(Darrencrone, 2010, November 2)
As the above video illustrates, an online course cannot be planned and implemented overnight! This section has general considerations to help you prepare your first online course. These considerations are also relevant if you are going to teach a previously developed online course.
Where do I start?
You should plan to start preparing your online course well in advance of the beginning of class — ideally at least 2 to 3 months before the course will be taught. Even if this course has already been taught online you will need time to prepare and change things for your best outcome. The day the learners enter the learning environment, the whole course needs to be online with very few exceptions. Once the course begins and learners begin interacting with content already posted it is more difficult to change the course. If you alter something after a student has reviewed it and they miss what you have changed they can be justifiably angry. So save yourself a lot of trouble and finish the course before you start.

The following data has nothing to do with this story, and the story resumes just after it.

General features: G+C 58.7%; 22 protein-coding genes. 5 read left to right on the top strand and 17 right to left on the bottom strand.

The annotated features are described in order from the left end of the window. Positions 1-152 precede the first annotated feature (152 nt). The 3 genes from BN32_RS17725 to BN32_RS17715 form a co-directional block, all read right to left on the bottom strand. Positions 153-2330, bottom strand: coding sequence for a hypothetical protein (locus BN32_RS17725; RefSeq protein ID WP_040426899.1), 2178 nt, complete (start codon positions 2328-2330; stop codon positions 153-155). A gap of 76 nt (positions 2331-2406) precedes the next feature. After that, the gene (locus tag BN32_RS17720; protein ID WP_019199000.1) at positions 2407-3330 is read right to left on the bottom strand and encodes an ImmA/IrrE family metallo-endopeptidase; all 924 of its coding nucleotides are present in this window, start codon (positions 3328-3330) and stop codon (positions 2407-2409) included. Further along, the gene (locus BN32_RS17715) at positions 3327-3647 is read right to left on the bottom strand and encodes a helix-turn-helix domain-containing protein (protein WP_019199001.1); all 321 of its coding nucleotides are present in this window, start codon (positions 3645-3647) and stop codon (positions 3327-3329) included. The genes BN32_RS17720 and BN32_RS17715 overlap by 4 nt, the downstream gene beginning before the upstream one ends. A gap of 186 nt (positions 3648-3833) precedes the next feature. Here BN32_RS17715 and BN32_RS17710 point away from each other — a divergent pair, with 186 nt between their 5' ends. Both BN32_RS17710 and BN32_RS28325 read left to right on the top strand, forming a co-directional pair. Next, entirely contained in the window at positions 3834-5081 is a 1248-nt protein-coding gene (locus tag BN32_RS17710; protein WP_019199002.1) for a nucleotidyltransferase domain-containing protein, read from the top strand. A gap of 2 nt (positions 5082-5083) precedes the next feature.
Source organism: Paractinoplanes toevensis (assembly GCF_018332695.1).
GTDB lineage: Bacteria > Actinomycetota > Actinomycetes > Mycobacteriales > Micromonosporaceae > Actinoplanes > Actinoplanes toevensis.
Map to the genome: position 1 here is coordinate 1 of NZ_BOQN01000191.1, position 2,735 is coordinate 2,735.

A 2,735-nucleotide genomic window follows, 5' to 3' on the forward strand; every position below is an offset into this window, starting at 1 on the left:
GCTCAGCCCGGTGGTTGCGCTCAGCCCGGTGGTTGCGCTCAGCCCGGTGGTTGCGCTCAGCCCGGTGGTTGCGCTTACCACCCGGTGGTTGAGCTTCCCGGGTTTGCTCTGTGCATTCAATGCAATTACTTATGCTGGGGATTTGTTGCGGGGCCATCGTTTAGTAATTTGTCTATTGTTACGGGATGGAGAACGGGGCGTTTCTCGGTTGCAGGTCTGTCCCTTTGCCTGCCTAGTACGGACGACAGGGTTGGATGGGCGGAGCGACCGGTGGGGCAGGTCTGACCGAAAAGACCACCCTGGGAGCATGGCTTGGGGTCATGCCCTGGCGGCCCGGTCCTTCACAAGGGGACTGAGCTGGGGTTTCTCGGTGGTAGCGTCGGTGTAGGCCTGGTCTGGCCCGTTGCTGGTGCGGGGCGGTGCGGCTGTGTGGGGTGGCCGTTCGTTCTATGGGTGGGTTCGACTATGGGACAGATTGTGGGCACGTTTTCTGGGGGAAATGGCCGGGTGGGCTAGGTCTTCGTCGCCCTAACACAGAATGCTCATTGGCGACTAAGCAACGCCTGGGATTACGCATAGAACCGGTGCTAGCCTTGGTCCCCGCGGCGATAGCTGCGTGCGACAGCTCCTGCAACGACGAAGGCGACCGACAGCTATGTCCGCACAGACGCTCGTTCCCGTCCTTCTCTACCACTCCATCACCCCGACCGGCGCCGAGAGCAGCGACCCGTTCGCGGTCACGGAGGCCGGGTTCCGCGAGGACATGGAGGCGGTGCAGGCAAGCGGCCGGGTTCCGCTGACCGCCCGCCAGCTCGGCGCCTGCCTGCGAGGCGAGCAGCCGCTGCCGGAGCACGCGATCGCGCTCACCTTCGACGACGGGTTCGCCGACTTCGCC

Planning an online course is no different than planning any other course you are teaching. Your syllabus is your guide. Each institution has their specific requirements for a syllabus and you should use that format. Plan your course and your learning assignments in your syllabus along with the details of how they should be accomplished. The more detail the better.
During this process you will also develop a schedule of learning activities, assignments and due dates for that particular semester. These will guide you in developing your online content. Consider using a planning template (adapted from Boetccher & Conrad, 2010) that highlights the relationship between learning objectives, assessments, content and activities. Remember, everything in a course should be based on the learning objectives!
As you plan, take into consideration all the different complications or conflicts that might arise such as:
- When does the course officially begin and end?
- When is semester break?
- What holidays does your school follow?
- What other time conflicts might arise?
- Will you have any on-campus days?
- What sorts of learning experiences would be better presented on campus than online?
- Do you have any personal conflicts during the semester?
There are a lot of things to think about as you develop your online course. Here are some common pitfalls of creating an online course by Elizabeth St. Germain.